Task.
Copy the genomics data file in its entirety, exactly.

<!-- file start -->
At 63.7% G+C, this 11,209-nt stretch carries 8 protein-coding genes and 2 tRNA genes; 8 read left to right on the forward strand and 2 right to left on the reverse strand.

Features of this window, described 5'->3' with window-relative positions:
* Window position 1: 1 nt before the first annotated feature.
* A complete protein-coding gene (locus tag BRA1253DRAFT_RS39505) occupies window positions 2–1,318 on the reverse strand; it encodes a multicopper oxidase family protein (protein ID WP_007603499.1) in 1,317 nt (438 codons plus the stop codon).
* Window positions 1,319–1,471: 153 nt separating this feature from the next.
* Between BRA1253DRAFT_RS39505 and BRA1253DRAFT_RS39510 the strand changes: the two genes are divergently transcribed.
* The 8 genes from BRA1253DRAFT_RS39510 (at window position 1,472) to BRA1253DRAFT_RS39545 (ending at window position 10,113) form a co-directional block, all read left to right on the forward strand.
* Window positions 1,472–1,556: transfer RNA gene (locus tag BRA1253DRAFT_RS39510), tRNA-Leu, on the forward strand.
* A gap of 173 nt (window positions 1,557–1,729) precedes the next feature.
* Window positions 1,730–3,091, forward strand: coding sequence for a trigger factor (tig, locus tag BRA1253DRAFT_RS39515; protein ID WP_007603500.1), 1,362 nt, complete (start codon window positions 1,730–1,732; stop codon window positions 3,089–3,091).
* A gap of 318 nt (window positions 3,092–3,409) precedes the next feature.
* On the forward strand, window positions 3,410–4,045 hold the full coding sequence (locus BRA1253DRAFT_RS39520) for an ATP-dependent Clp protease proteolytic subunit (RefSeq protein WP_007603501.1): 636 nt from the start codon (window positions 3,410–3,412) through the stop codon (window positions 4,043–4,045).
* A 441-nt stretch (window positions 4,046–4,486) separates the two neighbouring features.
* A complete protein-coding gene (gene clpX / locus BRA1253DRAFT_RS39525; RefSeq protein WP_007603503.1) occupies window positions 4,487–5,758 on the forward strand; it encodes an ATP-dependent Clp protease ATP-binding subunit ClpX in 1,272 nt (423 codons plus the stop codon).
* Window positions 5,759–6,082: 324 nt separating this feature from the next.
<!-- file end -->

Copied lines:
At 63.7% G+C, this 11,209-nt stretch carries 8 protein-coding genes and 2 tRNA genes; 8 read left to right on the forward strand and 2 right to left on the reverse strand.

Features of this window, described 5'->3' with window-relative positions:
* Window position 1: 1 nt before the first annotated feature.
* A complete protein-coding gene (locus tag BRA1253DRAFT_RS39505) occupies window positions 2–1,318 on the reverse strand; it encodes a multicopper oxidase family protein (protein ID WP_007603499.1) in 1,317 nt (438 codons plus the stop codon).
* Window positions 1,319–1,471: 153 nt separating this feature from the next.
* Between BRA1253DRAFT_RS39505 and BRA1253DRAFT_RS39510 the strand changes: the two genes are divergently transcribed.
* The 8 genes from BRA1253DRAFT_RS39510 (at window position 1,472) to BRA1253DRAFT_RS39545 (ending at window position 10,113) form a co-directional block, all read left to right on the forward strand.
* Window positions 1,472–1,556: transfer RNA gene (locus tag BRA1253DRAFT_RS39510), tRNA-Leu, on the forward strand.
* A gap of 173 nt (window positions 1,557–1,729) precedes the next feature.
* Window positions 1,730–3,091, forward strand: coding sequence for a trigger factor (tig, locus tag BRA1253DRAFT_RS39515; protein ID WP_007603500.1), 1,362 nt, complete (start codon window positions 1,730–1,732; stop codon window positions 3,089–3,091).
* A gap of 318 nt (window positions 3,092–3,409) precedes the next feature.
* On the forward strand, window positions 3,410–4,045 hold the full coding sequence (locus BRA1253DRAFT_RS39520) for an ATP-dependent Clp protease proteolytic subunit (RefSeq protein WP_007603501.1): 636 nt from the start codon (window positions 3,410–3,412) through the stop codon (window positions 4,043–4,045).
* A 441-nt stretch (window positions 4,046–4,486) separates the two neighbouring features.
* A complete protein-coding gene (gene clpX / locus BRA1253DRAFT_RS39525; RefSeq protein WP_007603503.1) occupies window positions 4,487–5,758 on the forward strand; it encodes an ATP-dependent Clp protease ATP-binding subunit ClpX in 1,272 nt (423 codons plus the stop codon).
* Window positions 5,759–6,082: 324 nt separating this feature from the next.